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UCI's new BMX pedal rule takes industry by surprise

Published October 5, 2018

AIGLE, Switzerland (BRAIN) — Before preteen BMX racers head to the gate at tracks around the world next year, they may hear a new command from the starter: "Show us your feet!"

Under a recently announced UCI rule that takes effect Jan. 1, all racers under 13 are banned from using clipless pedals in BMX races.

For the industry and retailers, it means that the niche market for kid-sized clipless shoes may all but disappear. On the other hand, it may lead to some new sales of platform pedals and flat shoes to the 12-and-under set.

The UCI had previously allowed national federations to develop their own rules for clipless pedals. In 2013 the U.S.'s sanctioning body, USA BMX, banned clipless pedals for all Novice racers, regardless of age. Riders who moved up to Intermediate and Expert racers have been allowed to use the pedals.

While the UCI reportedly discussed the rule change with national federation representatives in June at the BMX world championships in Azerbaijan, the change in late September took many by surprise. With the long lead times typical of shoe manufacturing, some brands may have small clipless BMX shoes in production or on the water. Some dealers who are active in the BMX race market have already committed to preseason orders for those shoes. Those sizes may be difficult to sell next year.

The text of the new UCI rule, which prevents national federations from setting their own clipless rules.

"Nobody wants to get stuck with product that is no longer viable," said Jason Kilroy at Ciclista-America, the distributor of Sidi shoes in the U.S. Although Sidi doesn't make BMX-specific shoe models, it does make its mountain bike shoes available in small sizes that are used by many BMXers. Kilroy said it is a very small part of the company's business.

Idaho's Fly Racing likely is the most popular brand of clipless BMX shoes, with several models offered in sizes down to Youth 13. Representatives from the company weren't immediately available this week to discuss the issue with BRAIN.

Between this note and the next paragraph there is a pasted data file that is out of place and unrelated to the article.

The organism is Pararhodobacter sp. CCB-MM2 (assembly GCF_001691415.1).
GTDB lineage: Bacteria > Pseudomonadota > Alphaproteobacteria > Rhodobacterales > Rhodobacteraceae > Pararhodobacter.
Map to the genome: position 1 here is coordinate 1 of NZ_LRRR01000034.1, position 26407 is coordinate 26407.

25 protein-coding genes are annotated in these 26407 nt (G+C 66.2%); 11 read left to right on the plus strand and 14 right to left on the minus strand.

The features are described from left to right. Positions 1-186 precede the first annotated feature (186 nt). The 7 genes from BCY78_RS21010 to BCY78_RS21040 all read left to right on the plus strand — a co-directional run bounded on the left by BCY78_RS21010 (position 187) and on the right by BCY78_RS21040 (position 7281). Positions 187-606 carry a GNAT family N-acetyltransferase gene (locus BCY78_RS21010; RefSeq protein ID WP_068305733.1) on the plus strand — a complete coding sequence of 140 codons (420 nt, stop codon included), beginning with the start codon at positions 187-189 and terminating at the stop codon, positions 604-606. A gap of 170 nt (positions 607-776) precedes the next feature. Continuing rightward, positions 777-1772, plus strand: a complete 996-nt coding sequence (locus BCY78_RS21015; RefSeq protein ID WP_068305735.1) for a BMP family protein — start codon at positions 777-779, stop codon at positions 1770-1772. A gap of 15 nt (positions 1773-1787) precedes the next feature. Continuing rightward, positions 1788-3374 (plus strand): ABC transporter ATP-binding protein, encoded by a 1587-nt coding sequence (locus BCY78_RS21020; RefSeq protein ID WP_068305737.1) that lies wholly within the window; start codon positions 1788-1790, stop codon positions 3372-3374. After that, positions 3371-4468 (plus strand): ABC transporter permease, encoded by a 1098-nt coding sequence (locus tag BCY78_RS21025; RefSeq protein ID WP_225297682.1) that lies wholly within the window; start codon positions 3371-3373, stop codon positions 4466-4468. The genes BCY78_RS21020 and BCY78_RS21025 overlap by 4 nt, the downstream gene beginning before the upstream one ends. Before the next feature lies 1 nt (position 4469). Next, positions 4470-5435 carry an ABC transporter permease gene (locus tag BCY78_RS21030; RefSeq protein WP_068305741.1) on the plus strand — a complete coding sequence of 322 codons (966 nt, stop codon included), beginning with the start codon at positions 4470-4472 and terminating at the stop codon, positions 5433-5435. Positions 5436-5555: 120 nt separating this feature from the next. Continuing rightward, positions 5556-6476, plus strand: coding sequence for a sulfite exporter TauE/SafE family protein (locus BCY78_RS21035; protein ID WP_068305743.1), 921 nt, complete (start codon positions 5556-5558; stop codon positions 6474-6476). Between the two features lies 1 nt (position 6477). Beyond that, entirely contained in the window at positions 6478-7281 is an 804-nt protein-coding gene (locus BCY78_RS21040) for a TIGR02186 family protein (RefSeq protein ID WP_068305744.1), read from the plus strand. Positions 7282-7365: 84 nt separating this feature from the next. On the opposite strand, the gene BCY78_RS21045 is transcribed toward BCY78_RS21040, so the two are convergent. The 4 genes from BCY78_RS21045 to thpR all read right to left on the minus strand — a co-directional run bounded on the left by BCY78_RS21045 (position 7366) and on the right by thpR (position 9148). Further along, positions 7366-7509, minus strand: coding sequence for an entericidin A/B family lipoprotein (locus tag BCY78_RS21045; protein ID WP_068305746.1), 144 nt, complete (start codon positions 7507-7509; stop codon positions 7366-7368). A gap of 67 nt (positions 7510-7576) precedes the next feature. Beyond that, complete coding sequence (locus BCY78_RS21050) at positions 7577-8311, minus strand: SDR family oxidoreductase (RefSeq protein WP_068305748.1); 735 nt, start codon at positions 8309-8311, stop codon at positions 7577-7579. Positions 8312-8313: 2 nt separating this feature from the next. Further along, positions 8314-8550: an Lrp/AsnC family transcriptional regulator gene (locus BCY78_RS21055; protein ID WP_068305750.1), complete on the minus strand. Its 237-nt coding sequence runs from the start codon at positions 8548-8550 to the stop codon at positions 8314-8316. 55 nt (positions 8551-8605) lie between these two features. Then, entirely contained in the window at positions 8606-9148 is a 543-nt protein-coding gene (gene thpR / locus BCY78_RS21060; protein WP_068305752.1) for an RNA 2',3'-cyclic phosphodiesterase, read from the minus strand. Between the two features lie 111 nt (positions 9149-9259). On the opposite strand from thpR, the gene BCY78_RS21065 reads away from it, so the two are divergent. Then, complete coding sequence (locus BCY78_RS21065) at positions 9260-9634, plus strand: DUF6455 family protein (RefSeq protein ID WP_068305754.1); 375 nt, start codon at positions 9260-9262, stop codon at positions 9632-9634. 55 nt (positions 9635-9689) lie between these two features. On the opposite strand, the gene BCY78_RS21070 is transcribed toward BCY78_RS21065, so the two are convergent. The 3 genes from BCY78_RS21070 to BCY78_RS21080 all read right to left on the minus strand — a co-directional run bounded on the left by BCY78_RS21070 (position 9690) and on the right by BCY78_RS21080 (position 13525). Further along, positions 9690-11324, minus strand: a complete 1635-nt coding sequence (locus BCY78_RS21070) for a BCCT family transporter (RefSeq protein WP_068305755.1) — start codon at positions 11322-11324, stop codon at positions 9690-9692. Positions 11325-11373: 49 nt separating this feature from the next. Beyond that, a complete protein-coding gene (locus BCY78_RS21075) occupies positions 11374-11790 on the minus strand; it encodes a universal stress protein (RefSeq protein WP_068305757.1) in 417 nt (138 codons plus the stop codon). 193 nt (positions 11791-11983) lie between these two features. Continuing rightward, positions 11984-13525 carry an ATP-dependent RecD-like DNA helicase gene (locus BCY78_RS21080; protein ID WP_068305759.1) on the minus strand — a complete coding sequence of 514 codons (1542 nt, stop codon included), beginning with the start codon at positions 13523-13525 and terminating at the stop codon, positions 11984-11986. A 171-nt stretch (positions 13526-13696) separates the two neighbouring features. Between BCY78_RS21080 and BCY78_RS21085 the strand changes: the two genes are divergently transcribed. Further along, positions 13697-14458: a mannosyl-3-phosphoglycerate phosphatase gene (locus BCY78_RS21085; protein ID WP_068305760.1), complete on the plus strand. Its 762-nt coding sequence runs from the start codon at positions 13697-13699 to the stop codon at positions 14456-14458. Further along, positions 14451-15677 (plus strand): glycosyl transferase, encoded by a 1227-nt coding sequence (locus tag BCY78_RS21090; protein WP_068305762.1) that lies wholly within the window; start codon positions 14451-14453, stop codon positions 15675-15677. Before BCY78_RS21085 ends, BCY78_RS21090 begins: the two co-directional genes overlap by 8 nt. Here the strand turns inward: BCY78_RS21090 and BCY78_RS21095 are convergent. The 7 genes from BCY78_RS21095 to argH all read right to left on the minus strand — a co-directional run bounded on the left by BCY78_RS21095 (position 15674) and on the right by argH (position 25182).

The UCI's decision was apparently driven by safety concerns, although it's not clear that the organization has date showing the frequency of injuries caused by clipless pedals. Anecdotally some BMX fans have seen small riders stuck in their pedals.

"I think many of us have seen those kids that were started on clipless pedals too young," said Dan Maier, QBP's BMX product manager. "I don't see it as much anymore but have seen more than a few younger racers fall at the track and still be completely stuck to their bikes. They were either not strong enough to unclip or their pedals were way too tight. Both are safety issues."

Maier said learning to ride and race on flats could be valuable.

"I do think this new rule will encourage better fundamentals for younger riders, which in turn should make them better riders and racers. Hopefully this keeps them racing for much longer and if anything it should give them better skills for any other type of riding they end up doing later on in life," he said.

Some in the BMX world say the ruling may reduce the cost for new entrants to the sport. Although clipless pedals have never been required, their widespread use may create the impression that they are necessary to be competitive.

Maier said the rule will help sell more mid- to high-end platform pedals and quality flat shoes.

"I would also expect to see an uptick in a smaller platform pedal that has a higher quality to it," he said. "Currently platform pedal trends are for large platforms but this rule affects younger riders who will have smaller feet and won't need an extra-large platform pedal. They will still want the traction of modern pedals so I would expect to see a few size options there."

Maier noted that most BMXers use mountain bike clipless pedals, but that HT Components is one brand that markets clipless models specifically for BMX use.

Topics associated with this article: Racing & Sponsorship

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